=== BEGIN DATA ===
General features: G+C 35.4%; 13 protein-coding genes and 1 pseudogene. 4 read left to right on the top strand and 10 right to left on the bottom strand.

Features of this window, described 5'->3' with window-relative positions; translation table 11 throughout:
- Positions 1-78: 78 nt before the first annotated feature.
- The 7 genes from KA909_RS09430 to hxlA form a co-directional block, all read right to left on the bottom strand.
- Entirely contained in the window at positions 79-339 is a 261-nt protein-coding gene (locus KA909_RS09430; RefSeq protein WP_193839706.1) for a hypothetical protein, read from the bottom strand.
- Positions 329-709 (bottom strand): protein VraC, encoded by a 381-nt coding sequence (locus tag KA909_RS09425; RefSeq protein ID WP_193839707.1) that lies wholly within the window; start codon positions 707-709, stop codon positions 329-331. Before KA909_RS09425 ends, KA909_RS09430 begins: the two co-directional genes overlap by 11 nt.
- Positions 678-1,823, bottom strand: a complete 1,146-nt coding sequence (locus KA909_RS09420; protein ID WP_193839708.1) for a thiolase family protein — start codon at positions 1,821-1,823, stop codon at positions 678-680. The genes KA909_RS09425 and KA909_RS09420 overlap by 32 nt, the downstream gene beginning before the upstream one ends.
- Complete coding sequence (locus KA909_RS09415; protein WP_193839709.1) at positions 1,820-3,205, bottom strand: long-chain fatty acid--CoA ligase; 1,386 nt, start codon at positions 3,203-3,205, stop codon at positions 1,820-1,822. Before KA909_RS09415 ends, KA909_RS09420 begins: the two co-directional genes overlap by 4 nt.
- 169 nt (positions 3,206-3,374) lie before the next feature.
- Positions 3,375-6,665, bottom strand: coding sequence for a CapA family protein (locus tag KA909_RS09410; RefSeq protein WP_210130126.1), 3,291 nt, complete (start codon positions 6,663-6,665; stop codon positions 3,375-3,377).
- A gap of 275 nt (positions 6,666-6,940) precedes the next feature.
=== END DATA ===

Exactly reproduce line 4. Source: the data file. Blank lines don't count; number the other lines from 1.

- The 7 genes from KA909_RS09430 to hxlA form a co-directional block, all read right to left on the bottom strand.